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The Collapse of the Kyoto Protocol and the Struggle to Slow Global Warming

By: David G Victor

178 pages, Figs, tabs

Princeton University Press

Paperback | Aug 2004 | #147943 | ISBN: 0691120269
Availability: Usually dispatched within 4 days Details
NHBS Price: £36.99 $48/€42 approx
Hardback | Dec 2001 | #118303 | ISBN: 0691088705
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About this book

Explains why the Kyoto Protocol is unlikely to enter into force and how its failure will offer the opportunity to establish a more realistic alternative. Kyoto's fatal flaw, Victor argues, is that it can work only if emissions trading works, which would involve the creation of billions of dollars worth of emissions permits - the largest single invention of assets by voluntary international treaty in world history. He proposes a hybrid in which governments set targets for both emission quantities and tax levels. This offers the important advantages of both emission trading and taxes without the debilitating drawbacks of each. '...written with an authority and detail that few can muster. It is also an absolutely independent assessment, beholden to no one. Yet the core conclusion reveals a fundamental inconsistency in the analysis.' Michael Grubb, Nature

In [his] timely new book ... [David Victor] argues that ... the real cause of the treaty's collapse is the architecture of a pure 'cap and trade' system, which allows ambitious targets but puts no limits on compliance costs. Economist In 1997, 38 relatively rich nations agreed at Kyoto to reduce by 2012 their greenhouse gas emissions, mainly carbon dioxide from fossil fuels, to below 1990 levels. This short and closely reasoned book argues persuasively that this plan is deeply flawed... Foreign Affairs Victor is no Pollyanna. He thinks public awareness of the problem is widespread. The lack of a 'viable architecture' for international cooperation is the main impediment to action. -- David Warsh The Boston Globe Victor is not the enemy. He bears bad news, but one's reaction to bad news should not be directed against its bearer. Victor's painstaking analysis shows that the signers of the protocol left the really difficult questions to be worked out later, according to an unrealistic timetable. He carefully analyzes the alternative ways these difficult matters could succeed. -- John B. Cobb Christian Century David Victor 'thinks big' about the architecture of an international regime that would effectively regulate the primary cause of this climate change: emissions of greenhouse gases into the global atmosphere... Victor's analysis makes it clear that in order to design a policy framework that will allow active control of the rate of future climate change, the US will have to engage with the emerging new institutions of global environmental governance. e Hulme,"The Times Higher Education Supplement Victor's analysis is sharp and fresh... He offers a measured analysis of intelligent solutions... At heart, though, he argues that the protocol will fail because of its architecture and its inability to take modern economic truths into account. -- Alanna Mitchell The Globe and Mail Required reading [for] those interested in international relations and economics. Choice This book gives the reader a detailed and complete analysis of why the author anticipated the Kyoto Protocol to fail just as the failure is currently happening... [Victor] succeeds in showing that the global-warming problem touches different disciplines from natural sciences to economy and from national and international legislation to policy and diplomacy. -- F. Pauli Journal of Economics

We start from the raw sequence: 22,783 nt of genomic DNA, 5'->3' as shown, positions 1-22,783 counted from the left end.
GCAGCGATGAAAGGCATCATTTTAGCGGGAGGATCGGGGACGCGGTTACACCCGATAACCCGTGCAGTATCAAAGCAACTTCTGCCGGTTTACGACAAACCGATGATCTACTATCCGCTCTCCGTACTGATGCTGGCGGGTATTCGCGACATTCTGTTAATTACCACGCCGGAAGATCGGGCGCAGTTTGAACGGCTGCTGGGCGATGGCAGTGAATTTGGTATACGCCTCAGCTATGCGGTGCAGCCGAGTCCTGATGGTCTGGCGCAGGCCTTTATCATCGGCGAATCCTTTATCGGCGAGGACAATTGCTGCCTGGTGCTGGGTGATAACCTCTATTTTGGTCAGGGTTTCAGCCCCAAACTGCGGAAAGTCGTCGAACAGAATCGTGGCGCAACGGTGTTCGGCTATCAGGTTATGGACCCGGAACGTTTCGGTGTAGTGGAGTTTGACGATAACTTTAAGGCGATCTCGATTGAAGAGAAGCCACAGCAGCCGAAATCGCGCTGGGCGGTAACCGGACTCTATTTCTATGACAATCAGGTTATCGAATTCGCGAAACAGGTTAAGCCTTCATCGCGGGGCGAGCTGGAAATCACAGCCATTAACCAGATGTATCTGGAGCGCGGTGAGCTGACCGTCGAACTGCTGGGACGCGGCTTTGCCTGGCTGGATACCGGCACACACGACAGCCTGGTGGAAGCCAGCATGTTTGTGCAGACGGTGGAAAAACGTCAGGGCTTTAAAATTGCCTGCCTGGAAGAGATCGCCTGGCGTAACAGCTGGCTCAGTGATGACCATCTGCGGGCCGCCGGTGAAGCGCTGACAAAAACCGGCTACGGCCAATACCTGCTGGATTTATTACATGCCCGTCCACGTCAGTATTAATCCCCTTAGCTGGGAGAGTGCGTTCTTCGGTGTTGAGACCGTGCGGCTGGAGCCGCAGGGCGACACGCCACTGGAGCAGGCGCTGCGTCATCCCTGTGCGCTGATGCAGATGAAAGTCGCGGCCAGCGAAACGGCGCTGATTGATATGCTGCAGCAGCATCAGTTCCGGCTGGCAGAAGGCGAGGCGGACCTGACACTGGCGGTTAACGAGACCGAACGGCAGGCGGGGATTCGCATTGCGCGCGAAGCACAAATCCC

Preface vii CHAPTER 1 Crisis and Opportunity 3 CHAPTER 2 Kyoto's Fantasyland: Allocating the Atmosphere 25 CHAPTER 3 Monitoring and Enforcement 55 CHAPTER 4 Rethinking the Architecture 75 CHAPTER 5 After Kyoto: What Next? 109 APPENDIX The Causes and Effects of Global Warming: A Brief Survey of the Science 117 Notes 123 Works Cited 155 Index 173

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David G. Victor is Research Fellow for Science and Technology at the Council on Foreign Relations in New York. He is a regular contributor to edited volumes as well as to Nature, Scientific American, and other journals.

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